- Alligator Energy (AGE) has updated the market on its projects, which currently have no exploration activities progressing due to COVID-19
- The company’s Piedmont nickel-cobalt project in Northern Italy has received its drilling permits
- These permits will pave the way to progress the project when the time is appropriate
- Meanwhile, the Big Lake Uranium Project at the Cooper Basin in South Australia has received an initial draft exploration agreement from one indigenous group
- It is expecting a draft agreement from the remaining indigenous group shortly
- For its uranium projects in Northern Territory, the company has concluded an agreement with the traditional owners and Northern Land Council for the Nabark North package of tenements
- Alligator is down 8.33 per cent on the market today, trading for 0.6 cents each
Alligator Energy (AGE) has updated the market on its projects, which currently has no exploration activities currently progressing due to COVID-19.
The Piedmont nickel-cobalt project, located in Northern Italy, has received its drilling permits.
Currently, there is no work at the mine, due to COVID-19 restrictions. However, the company says these approvals pave the way to progress the project when the time is right.
Alligator is looking for some final clarification on permit conditions and timing. It will restart engagement with its European based investment interests and other previously identified strategic partners.
“We are pleased to receive the drilling permissions for our Piedmont project from the Turin based Mines authority, despite the very extenuating circumstances
regarding COVID 19 lockdowns in the region,” CEO Greg Hall said.
“We will be pursuing previously identified investor interest in this project in due course,” he added.
Big Lake Uranium Project
The Big Lake Uranium Project at the Cooper Basin in South Australia has received an initial draft exploration agreement from one indigenous group. It is expecting a draft agreement from the remaining indigenous group shortly.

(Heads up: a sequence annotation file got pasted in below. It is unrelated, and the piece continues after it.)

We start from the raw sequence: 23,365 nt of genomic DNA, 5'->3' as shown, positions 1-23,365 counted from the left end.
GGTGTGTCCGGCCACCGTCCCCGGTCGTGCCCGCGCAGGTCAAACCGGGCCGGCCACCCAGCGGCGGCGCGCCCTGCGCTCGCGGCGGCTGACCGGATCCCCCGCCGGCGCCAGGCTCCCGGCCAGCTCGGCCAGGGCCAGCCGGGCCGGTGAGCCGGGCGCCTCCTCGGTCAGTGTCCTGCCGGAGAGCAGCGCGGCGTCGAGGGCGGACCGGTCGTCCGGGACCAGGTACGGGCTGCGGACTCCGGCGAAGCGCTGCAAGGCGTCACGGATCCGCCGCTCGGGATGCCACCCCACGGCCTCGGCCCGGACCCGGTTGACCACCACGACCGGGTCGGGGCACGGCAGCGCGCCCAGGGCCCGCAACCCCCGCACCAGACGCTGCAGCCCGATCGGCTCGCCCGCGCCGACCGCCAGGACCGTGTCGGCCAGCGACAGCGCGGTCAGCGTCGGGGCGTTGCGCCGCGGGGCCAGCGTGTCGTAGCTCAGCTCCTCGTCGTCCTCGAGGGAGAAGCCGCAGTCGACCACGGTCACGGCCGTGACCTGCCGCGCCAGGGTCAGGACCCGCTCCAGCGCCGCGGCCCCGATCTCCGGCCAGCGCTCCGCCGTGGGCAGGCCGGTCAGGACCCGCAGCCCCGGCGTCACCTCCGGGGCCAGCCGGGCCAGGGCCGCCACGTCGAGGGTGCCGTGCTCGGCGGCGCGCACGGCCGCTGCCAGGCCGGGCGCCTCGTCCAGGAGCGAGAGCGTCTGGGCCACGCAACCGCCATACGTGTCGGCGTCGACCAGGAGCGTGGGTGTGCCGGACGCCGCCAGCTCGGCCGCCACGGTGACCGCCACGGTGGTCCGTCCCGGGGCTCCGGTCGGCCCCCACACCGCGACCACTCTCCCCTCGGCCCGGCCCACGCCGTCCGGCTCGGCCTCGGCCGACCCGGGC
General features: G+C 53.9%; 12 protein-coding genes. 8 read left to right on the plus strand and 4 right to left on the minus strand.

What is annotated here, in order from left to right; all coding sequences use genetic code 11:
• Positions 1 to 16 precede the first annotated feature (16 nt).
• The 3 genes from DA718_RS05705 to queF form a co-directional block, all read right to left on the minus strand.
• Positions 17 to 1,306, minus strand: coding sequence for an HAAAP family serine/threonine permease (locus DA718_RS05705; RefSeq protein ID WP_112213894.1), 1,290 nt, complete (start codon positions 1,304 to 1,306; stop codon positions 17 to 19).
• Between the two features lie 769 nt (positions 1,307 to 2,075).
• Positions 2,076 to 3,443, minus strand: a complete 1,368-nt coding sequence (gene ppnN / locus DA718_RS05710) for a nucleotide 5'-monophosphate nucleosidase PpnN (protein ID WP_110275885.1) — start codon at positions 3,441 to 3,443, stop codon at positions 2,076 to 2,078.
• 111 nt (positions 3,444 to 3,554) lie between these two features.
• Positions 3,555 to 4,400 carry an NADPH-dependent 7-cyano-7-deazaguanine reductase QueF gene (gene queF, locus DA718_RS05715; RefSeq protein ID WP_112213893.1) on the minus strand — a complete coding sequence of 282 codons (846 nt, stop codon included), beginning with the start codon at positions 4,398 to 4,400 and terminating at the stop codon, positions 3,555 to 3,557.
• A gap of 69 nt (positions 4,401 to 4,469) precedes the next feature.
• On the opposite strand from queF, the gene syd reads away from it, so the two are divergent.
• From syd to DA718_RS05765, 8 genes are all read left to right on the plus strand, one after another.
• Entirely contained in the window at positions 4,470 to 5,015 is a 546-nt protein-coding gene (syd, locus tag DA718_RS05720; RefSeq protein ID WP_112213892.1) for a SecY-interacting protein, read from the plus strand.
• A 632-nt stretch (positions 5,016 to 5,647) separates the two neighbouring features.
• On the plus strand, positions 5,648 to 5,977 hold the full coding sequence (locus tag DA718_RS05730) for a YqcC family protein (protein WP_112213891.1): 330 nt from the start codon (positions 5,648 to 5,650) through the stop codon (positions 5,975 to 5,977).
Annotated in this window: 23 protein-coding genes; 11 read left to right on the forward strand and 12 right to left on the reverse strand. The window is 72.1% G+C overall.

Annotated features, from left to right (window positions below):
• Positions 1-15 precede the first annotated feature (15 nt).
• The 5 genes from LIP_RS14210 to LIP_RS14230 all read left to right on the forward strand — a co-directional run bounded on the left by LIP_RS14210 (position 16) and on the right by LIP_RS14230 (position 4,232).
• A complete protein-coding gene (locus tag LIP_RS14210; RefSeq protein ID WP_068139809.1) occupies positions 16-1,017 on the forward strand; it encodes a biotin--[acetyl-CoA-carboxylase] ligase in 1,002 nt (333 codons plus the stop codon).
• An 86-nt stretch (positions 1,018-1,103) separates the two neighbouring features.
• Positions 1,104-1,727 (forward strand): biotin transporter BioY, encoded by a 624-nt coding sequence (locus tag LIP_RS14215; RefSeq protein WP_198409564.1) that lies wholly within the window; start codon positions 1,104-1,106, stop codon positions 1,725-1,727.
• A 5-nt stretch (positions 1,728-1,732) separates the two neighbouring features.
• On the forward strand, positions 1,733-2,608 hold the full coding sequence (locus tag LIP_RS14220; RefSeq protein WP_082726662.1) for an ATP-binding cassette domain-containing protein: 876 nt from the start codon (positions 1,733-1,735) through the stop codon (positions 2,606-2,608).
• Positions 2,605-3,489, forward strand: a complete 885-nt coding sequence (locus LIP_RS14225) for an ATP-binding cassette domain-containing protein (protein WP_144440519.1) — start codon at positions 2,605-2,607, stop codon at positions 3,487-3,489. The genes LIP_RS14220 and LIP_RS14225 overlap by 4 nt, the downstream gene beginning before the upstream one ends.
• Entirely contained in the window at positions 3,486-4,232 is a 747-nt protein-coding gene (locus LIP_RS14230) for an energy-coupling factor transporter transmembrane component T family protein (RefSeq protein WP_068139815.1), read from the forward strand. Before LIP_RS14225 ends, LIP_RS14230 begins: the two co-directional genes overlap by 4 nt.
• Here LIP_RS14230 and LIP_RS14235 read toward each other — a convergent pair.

The South Australian Department of Energy and Mines is allowing to defer payment on tenement fees and expenditure, due to the COVID-19 restrictions, which assist with cashflow for explorers.
Alligator is progressing its work plan for initial geophysics when cross-border and ground access is allowed, followed by air core-drilling.
The company has also applied for the South Australian Government’s Accelerated Discovery Initiative, which is a co-funded mineral exploration grant program. The outcome of this has been delayed until late May.
Western Arnhem Land Uranium Projects
In late February, Alligator concluded an agreement with the traditional owners and Northern Land Council for the Nabark North package of tenements.
However, no access is currently allowed into remote indigenous communities due to COVID-19 restrictions. Alligator has spoken to local indigenous rangers to undertake wet season clearing and back burning around its Myra camp.
The Northern Territory Department of Primary Industry and Resources has also delayed progressive payment on tenement fees.
“With no exploration activity possible at the moment on any of our projects, we are utilising the experience and capacity of our team and advisors to ramp up our review of further external project opportunities within the uranium space,” Greg said.
“As the recent uranium spot price increase has shown, there is great uncertainty around the required uranium supply growth over the medium to long term, which is expected to ultimately translate through to higher prices on a sustained basis,” he added.
Alligator is down 8.33 per cent on the market today, trading for 0.6 cents each at 10:57 am AEST.